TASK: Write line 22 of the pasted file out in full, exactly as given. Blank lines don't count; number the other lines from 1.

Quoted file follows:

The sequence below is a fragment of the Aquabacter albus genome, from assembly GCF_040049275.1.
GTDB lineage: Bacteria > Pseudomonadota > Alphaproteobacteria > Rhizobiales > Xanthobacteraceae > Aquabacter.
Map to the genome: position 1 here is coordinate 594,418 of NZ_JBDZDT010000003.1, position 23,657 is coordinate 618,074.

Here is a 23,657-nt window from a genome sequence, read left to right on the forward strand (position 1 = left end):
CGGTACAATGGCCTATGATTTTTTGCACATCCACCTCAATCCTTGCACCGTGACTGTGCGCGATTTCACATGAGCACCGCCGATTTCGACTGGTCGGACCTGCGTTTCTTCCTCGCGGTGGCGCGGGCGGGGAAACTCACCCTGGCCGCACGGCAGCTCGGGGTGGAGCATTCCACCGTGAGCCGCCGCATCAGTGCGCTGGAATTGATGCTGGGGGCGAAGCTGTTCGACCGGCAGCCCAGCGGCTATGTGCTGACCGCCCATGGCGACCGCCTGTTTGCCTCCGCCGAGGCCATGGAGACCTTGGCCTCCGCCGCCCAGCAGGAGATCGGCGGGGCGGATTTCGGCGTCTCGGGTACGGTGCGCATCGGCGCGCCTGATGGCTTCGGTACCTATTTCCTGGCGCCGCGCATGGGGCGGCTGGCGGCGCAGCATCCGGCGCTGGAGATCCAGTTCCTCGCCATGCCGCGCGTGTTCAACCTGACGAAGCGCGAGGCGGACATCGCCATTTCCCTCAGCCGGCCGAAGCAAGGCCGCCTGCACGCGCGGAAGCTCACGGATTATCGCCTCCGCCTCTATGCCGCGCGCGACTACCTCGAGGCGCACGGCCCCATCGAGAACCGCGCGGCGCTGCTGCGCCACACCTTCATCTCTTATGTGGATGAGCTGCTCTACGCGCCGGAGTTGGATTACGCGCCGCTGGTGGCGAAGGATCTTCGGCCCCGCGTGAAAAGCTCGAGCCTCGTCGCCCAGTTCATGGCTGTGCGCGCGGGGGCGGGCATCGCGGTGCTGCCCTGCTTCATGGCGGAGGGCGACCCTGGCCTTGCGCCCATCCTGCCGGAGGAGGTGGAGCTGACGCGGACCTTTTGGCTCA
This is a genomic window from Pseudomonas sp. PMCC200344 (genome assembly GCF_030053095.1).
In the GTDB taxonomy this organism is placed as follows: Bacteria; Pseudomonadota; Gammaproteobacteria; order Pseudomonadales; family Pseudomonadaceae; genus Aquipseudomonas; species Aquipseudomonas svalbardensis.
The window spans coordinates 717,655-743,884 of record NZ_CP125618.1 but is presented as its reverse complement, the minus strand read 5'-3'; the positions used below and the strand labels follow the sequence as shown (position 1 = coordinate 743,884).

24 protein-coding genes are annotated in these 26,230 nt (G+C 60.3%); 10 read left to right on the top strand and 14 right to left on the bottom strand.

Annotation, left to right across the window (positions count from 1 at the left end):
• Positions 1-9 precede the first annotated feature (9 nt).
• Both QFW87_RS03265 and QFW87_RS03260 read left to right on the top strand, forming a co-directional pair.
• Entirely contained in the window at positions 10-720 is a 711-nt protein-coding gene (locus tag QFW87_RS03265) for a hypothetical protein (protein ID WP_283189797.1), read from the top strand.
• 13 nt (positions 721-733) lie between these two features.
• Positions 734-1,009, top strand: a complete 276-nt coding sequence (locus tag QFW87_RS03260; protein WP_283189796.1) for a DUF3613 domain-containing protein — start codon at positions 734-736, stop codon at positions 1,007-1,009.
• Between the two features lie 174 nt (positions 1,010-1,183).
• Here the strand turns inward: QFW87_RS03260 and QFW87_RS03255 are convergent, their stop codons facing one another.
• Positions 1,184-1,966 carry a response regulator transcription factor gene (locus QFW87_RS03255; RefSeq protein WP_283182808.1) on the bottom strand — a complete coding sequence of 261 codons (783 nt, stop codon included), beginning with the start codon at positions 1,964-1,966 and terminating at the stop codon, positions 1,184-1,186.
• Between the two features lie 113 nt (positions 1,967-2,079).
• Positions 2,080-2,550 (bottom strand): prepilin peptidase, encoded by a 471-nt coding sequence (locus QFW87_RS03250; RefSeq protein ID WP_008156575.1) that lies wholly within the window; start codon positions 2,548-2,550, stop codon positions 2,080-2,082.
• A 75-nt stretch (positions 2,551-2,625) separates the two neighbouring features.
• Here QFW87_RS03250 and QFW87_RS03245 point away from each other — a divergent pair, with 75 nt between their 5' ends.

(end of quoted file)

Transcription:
• Here QFW87_RS03250 and QFW87_RS03245 point away from each other — a divergent pair, with 75 nt between their 5' ends.